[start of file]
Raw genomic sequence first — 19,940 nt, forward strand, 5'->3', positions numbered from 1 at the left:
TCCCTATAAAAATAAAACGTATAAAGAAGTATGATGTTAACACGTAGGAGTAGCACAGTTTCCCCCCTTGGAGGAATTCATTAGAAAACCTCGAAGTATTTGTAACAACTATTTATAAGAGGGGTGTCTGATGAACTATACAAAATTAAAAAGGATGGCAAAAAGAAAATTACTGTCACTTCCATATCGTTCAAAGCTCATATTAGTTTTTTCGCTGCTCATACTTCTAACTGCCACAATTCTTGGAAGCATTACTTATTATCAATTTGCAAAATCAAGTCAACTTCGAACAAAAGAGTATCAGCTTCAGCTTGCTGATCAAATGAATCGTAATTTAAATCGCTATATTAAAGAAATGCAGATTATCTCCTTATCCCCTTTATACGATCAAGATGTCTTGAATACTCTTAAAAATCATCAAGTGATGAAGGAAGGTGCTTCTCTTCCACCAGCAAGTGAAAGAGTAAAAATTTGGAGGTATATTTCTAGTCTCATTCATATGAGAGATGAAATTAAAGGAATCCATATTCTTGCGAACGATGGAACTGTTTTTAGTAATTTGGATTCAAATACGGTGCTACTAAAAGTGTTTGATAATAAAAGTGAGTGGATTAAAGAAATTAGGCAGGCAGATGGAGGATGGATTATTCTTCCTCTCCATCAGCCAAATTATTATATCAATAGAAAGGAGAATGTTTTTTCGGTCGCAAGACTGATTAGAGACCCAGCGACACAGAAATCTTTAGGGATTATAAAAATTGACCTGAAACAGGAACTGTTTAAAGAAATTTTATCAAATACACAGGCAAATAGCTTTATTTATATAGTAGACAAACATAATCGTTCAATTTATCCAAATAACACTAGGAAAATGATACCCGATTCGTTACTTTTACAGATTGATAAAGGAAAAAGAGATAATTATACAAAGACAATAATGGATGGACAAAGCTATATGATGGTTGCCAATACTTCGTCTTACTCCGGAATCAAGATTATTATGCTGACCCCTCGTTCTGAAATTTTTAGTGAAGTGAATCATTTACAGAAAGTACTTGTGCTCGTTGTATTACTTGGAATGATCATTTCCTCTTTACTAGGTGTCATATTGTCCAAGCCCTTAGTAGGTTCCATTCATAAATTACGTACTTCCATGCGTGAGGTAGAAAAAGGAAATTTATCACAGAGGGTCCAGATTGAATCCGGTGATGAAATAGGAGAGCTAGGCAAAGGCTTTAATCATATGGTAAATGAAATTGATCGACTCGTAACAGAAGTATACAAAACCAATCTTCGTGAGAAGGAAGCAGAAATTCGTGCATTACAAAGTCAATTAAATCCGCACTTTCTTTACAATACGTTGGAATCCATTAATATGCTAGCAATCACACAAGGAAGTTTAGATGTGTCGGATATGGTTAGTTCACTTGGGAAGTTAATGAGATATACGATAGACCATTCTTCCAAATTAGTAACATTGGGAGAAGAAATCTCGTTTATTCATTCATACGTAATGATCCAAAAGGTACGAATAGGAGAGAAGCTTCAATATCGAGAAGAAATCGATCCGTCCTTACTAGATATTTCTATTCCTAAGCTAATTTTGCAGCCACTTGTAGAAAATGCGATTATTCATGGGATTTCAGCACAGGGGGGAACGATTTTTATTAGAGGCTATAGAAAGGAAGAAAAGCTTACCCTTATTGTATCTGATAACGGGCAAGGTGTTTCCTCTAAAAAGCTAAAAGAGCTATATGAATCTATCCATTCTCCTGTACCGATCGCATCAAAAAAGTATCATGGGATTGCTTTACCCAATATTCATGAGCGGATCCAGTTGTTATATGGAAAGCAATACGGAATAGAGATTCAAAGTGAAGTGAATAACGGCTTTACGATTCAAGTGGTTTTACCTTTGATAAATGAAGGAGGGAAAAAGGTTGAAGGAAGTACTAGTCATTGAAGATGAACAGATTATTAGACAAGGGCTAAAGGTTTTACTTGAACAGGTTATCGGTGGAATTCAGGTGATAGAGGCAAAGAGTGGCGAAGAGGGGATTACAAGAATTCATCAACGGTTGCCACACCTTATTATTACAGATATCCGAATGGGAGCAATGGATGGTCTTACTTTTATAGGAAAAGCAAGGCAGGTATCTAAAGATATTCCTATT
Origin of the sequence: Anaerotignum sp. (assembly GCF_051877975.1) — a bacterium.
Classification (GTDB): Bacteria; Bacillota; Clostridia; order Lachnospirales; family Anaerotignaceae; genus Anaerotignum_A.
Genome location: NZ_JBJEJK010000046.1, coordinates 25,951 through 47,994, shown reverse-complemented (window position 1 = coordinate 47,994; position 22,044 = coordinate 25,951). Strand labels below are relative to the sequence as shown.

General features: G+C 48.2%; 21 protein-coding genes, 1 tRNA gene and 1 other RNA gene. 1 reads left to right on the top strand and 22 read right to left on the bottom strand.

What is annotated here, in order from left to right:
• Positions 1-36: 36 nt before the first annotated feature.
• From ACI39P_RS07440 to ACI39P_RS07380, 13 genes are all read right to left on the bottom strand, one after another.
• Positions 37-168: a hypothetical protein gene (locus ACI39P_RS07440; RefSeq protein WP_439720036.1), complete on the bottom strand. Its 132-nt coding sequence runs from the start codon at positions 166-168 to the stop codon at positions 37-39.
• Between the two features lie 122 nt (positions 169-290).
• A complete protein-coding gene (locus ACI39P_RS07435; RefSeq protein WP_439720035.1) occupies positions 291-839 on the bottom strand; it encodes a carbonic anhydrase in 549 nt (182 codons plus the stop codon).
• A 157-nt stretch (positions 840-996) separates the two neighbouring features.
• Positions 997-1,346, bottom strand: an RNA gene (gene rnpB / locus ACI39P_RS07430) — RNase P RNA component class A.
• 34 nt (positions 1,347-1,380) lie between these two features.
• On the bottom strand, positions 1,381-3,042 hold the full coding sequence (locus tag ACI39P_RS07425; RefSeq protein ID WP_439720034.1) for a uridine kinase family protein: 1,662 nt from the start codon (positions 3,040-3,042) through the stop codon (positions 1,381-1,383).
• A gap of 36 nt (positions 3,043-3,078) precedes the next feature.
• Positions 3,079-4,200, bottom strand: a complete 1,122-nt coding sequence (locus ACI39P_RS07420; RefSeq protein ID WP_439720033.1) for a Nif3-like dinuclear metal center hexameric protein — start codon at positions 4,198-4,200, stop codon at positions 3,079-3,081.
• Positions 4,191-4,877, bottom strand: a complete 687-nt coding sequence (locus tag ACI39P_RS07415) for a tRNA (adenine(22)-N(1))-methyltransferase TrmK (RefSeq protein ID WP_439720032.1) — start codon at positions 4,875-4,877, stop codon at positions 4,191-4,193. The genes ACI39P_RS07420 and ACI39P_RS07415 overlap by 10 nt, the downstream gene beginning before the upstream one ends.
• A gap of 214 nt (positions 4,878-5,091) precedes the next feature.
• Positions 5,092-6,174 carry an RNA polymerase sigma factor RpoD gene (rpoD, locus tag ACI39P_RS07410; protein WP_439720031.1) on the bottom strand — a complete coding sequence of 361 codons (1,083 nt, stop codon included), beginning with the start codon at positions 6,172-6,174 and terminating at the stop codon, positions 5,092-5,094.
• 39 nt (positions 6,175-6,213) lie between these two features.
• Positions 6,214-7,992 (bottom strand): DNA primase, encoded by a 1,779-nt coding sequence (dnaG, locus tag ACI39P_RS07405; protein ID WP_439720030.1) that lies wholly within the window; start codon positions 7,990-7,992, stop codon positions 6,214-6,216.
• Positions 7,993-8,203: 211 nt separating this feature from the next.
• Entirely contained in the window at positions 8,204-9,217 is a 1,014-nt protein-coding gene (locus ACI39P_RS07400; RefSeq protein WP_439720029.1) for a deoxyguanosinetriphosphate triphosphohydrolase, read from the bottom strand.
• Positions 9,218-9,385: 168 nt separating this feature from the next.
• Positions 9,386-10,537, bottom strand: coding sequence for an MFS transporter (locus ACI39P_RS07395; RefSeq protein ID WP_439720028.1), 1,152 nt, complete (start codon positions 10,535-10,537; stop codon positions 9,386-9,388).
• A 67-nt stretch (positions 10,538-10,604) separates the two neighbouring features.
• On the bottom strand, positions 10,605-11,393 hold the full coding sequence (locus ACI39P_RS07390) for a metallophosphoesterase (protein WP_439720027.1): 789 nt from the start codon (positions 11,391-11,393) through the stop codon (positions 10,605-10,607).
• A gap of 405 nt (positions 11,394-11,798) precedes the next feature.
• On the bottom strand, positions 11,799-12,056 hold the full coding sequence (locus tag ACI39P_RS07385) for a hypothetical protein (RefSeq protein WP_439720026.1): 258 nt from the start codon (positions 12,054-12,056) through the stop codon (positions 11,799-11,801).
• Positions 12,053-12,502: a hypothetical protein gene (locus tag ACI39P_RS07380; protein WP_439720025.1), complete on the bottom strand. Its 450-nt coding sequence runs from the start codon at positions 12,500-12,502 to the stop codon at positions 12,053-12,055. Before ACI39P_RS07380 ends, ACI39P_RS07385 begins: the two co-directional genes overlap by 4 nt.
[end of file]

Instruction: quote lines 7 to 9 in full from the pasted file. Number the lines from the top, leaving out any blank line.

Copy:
What is annotated here, in order from left to right:
• Positions 1-36: 36 nt before the first annotated feature.
• From ACI39P_RS07440 to ACI39P_RS07380, 13 genes are all read right to left on the bottom strand, one after another.